[edit] Paris, 2005

Trade negotiators wanted to make tangible progress before the December 2005 WTO meeting in Hong Kong, and hoped to agree to the deal before 2007 when U.S. fast-track legislation expires. Without fast-track, it will be much harder to get a ratification from the U.S. Senate.

Paris talks were hanging over a few issues: France protested moves to cut subsidies to farmers, while the U.S., Australia, the EU, Brazil and India failed to agree on issues relating to chicken, beef and rice. Most of the sticking points were small technical issues, making trade negotiators fear that agreement on large politically risky issues will be substantially harder.

By July-August an agreement was needed in order to finalize negotiations for agreement in Hong Kong. Oxfam charged the EU with "delaying tactics" which have threatened to spoil the round.

[edit] Hong Kong

The Sixth WTO Ministerial Conference took place in Hong Kong, December 13 to 18, 2005.

Trade ministers representing most of the world's governments reached a deal that sets a deadline for eliminating subsidies of agricultural exports by 2013. The final declaration from the talks, which resolved several issues that have stood in the way of a global trade agreement, also requires industrialized countries to open their markets to goods from the world's poorest nations, a goal of the United Nations for many years. The declaration gives fresh impetus for negotiators to try to finish a comprehensive set of global free trade rules by the end of 2006. Pascal Lamy, Director General of the WTO, said, "I now believe it is possible, which I did not a month ago."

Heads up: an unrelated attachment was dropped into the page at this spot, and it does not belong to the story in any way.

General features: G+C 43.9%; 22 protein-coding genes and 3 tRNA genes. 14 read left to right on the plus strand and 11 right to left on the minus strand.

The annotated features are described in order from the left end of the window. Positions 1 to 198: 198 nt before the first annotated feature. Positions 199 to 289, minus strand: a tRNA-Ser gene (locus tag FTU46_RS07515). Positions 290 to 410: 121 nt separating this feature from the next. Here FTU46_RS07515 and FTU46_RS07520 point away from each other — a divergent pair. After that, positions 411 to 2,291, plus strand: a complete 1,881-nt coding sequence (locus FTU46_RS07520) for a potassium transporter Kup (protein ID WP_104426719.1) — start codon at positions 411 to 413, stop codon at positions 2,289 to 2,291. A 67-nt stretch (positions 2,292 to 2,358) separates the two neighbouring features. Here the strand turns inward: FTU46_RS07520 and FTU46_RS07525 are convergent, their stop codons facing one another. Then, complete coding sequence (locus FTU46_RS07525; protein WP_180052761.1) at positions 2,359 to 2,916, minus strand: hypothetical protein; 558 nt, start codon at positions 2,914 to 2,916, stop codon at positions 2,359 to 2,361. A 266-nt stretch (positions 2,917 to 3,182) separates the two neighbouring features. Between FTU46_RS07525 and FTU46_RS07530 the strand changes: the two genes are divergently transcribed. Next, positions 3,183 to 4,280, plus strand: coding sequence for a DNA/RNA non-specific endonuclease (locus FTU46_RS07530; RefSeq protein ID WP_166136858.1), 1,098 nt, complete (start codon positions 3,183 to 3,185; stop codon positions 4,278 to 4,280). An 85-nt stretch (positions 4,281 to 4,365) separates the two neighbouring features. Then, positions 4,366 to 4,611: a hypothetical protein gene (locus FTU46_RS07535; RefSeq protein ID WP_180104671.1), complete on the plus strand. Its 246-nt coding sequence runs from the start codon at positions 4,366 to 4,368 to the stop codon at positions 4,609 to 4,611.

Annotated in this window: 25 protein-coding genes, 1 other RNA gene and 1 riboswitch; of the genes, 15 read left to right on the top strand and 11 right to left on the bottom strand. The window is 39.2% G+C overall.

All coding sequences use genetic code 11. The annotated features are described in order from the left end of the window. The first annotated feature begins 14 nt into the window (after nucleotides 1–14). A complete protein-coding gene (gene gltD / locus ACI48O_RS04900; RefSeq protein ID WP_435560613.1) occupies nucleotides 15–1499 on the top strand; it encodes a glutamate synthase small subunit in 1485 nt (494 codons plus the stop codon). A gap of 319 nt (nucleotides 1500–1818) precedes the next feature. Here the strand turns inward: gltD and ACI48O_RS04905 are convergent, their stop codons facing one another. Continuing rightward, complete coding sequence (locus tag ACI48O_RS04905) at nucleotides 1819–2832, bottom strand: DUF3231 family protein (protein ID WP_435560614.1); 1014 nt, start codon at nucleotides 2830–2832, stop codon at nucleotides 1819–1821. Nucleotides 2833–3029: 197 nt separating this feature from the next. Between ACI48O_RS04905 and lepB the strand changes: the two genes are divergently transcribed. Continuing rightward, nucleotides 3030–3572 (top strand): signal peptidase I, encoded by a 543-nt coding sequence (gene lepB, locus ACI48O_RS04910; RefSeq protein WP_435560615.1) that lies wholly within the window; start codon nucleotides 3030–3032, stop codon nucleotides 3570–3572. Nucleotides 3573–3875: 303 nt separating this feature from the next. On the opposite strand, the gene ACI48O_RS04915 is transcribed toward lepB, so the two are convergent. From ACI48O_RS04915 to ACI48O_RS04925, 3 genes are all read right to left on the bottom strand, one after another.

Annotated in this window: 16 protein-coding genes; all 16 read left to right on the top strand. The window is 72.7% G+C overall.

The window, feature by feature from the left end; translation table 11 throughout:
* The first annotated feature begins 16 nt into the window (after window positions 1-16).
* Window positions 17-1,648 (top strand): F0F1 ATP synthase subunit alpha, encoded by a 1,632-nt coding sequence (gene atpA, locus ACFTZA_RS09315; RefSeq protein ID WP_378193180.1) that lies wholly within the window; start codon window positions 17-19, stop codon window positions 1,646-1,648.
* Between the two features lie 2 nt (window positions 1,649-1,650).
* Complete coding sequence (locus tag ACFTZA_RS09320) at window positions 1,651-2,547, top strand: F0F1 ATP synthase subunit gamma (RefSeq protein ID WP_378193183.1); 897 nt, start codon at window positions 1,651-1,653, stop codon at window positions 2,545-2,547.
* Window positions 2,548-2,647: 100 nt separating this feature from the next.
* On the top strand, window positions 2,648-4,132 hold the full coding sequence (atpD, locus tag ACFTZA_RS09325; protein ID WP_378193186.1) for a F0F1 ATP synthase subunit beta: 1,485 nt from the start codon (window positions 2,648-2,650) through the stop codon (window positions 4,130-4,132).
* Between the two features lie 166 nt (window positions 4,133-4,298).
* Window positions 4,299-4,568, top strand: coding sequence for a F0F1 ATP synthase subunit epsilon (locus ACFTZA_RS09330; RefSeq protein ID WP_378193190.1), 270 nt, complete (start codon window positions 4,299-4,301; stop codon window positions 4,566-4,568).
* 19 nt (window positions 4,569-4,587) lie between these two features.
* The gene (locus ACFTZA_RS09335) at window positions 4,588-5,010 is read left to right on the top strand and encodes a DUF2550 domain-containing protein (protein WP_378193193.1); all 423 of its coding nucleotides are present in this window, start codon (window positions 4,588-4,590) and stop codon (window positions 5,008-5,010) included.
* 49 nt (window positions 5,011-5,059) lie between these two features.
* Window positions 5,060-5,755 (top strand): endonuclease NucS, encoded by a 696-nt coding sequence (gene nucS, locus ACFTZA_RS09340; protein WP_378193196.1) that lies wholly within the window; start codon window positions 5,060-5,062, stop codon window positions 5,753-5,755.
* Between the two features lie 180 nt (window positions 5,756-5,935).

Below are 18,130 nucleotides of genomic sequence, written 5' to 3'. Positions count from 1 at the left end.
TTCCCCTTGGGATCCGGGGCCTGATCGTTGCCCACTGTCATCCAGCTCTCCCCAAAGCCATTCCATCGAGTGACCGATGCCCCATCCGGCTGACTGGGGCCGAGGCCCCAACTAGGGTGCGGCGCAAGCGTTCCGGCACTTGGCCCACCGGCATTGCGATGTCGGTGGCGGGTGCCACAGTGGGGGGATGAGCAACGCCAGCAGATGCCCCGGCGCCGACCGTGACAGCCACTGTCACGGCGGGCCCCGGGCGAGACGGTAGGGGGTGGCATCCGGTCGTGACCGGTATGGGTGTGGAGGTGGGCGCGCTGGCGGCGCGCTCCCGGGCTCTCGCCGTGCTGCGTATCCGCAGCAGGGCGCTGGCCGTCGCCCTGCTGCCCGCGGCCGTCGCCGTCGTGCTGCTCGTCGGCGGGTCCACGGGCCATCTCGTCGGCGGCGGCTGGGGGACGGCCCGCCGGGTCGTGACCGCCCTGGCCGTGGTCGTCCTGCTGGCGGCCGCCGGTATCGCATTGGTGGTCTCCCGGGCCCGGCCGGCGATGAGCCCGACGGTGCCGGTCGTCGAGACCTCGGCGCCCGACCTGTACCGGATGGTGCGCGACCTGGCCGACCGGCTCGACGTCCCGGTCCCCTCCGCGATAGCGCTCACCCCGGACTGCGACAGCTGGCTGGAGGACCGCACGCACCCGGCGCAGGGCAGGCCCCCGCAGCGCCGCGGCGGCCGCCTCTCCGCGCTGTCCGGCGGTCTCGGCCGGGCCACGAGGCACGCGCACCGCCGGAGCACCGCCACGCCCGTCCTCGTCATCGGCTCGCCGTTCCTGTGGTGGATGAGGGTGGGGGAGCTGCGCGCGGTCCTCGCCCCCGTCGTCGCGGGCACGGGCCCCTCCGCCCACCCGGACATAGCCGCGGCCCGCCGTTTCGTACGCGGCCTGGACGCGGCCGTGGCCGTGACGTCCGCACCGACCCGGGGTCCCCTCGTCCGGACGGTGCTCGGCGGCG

As many as 2000 protestors demonstrated outside the Hong Kong Convention and Exhibition Centre, the location of the talks. Clashes with the police left at least 116 people injured, including 56 officers, although there were no critical injuries according to the authorities.

[edit] Geneva, 2006

The July 2006 talks in Geneva failed to reach an agreement about reducing farming subsidies and lowering import taxes, and continuation of the negotiations will take months to resume. A successful outcome of the Doha round has become increasingly unlikely, because the broad trade authority granted under the Trade Act of 2002 to U.S. president George W. Bush expires in 2007.[4] Any trade pact will then have to be approved by the U.S. Congress with the possibility of amendments, which creates an additional burden on the U.S. negotiators and decreases the willingness of other countries to participate.

Hong Kong offered to mediate the collapsed trade liberalisation talks. Director-General of Trade and Industry, Raymond Young, says the territory, which hosted the last round of Doha negotiations, has a "moral high-ground" on free trade that allows it to play the role of "honest broker".

[edit] References

Geneva, 2006

Paris:

Geneva, 2004:

Overview:

WTO Resources

Other

fr:Cycle de Doha ja:ドーハ開発ラウンド pt:Rodada de Doha vi:Vòng đàm phán Doha zh:多哈回合貿易談判

Doha round